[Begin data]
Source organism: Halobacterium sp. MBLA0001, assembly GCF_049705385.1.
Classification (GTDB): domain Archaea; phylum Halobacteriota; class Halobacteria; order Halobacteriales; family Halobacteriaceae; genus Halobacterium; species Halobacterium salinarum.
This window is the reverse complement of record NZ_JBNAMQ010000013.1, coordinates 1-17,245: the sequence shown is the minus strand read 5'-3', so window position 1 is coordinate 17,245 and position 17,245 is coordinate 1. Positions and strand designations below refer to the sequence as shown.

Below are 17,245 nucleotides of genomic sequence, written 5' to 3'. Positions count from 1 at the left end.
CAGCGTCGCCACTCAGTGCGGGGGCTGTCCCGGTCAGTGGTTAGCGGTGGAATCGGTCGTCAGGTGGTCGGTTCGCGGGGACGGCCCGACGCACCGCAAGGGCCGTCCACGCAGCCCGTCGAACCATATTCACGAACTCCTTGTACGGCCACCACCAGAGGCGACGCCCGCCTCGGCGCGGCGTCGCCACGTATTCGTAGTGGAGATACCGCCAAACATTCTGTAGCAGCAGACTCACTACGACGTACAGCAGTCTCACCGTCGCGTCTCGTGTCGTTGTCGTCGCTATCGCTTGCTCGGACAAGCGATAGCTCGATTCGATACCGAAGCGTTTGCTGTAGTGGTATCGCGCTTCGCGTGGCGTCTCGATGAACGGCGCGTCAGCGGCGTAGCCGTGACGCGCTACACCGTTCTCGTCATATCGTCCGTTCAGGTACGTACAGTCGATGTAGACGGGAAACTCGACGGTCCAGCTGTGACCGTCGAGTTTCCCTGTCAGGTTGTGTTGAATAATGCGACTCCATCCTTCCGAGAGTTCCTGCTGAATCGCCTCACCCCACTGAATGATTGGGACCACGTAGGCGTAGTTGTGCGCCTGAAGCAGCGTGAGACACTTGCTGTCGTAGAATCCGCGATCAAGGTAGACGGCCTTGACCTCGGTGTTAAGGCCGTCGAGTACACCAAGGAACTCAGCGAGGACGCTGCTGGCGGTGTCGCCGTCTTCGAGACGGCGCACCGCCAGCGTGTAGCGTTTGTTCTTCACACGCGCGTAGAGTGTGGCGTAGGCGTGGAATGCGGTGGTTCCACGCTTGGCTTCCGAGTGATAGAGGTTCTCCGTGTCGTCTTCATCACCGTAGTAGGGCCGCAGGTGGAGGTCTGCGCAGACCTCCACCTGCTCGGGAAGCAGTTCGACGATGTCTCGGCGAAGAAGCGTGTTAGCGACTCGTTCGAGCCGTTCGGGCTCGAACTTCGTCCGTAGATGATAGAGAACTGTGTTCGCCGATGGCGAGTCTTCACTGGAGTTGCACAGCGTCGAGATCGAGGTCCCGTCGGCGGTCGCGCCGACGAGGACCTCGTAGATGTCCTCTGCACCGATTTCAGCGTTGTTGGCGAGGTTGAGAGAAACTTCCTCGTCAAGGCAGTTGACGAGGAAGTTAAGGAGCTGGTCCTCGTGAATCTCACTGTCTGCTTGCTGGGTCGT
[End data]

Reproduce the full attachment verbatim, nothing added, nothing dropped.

Source organism: Halobacterium sp. MBLA0001, assembly GCF_049705385.1.
Classification (GTDB): domain Archaea; phylum Halobacteriota; class Halobacteria; order Halobacteriales; family Halobacteriaceae; genus Halobacterium; species Halobacterium salinarum.
This window is the reverse complement of record NZ_JBNAMQ010000013.1, coordinates 1-17,245: the sequence shown is the minus strand read 5'-3', so window position 1 is coordinate 17,245 and position 17,245 is coordinate 1. Positions and strand designations below refer to the sequence as shown.

Below are 17,245 nucleotides of genomic sequence, written 5' to 3'. Positions count from 1 at the left end.
CAGCGTCGCCACTCAGTGCGGGGGCTGTCCCGGTCAGTGGTTAGCGGTGGAATCGGTCGTCAGGTGGTCGGTTCGCGGGGACGGCCCGACGCACCGCAAGGGCCGTCCACGCAGCCCGTCGAACCATATTCACGAACTCCTTGTACGGCCACCACCAGAGGCGACGCCCGCCTCGGCGCGGCGTCGCCACGTATTCGTAGTGGAGATACCGCCAAACATTCTGTAGCAGCAGACTCACTACGACGTACAGCAGTCTCACCGTCGCGTCTCGTGTCGTTGTCGTCGCTATCGCTTGCTCGGACAAGCGATAGCTCGATTCGATACCGAAGCGTTTGCTGTAGTGGTATCGCGCTTCGCGTGGCGTCTCGATGAACGGCGCGTCAGCGGCGTAGCCGTGACGCGCTACACCGTTCTCGTCATATCGTCCGTTCAGGTACGTACAGTCGATGTAGACGGGAAACTCGACGGTCCAGCTGTGACCGTCGAGTTTCCCTGTCAGGTTGTGTTGAATAATGCGACTCCATCCTTCCGAGAGTTCCTGCTGAATCGCCTCACCCCACTGAATGATTGGGACCACGTAGGCGTAGTTGTGCGCCTGAAGCAGCGTGAGACACTTGCTGTCGTAGAATCCGCGATCAAGGTAGACGGCCTTGACCTCGGTGTTAAGGCCGTCGAGTACACCAAGGAACTCAGCGAGGACGCTGCTGGCGGTGTCGCCGTCTTCGAGACGGCGCACCGCCAGCGTGTAGCGTTTGTTCTTCACACGCGCGTAGAGTGTGGCGTAGGCGTGGAATGCGGTGGTTCCACGCTTGGCTTCCGAGTGATAGAGGTTCTCCGTGTCGTCTTCATCACCGTAGTAGGGCCGCAGGTGGAGGTCTGCGCAGACCTCCACCTGCTCGGGAAGCAGTTCGACGATGTCTCGGCGAAGAAGCGTGTTAGCGACTCGTTCGAGCCGTTCGGGCTCGAACTTCGTCCGTAGATGATAGAGAACTGTGTTCGCCGATGGCGAGTCTTCACTGGAGTTGCACAGCGTCGAGATCGAGGTCCCGTCGGCGGTCGCGCCGACGAGGACCTCGTAGATGTCCTCTGCACCGATTTCAGCGTTGTTGGCGAGGTTGAGAGAAACTTCCTCGTCAAGGCAGTTGACGAGGAAGTTAAGGAGCTGGTCCTCGTGAATCTCACTGTCTGCTTGCTGGGTCGT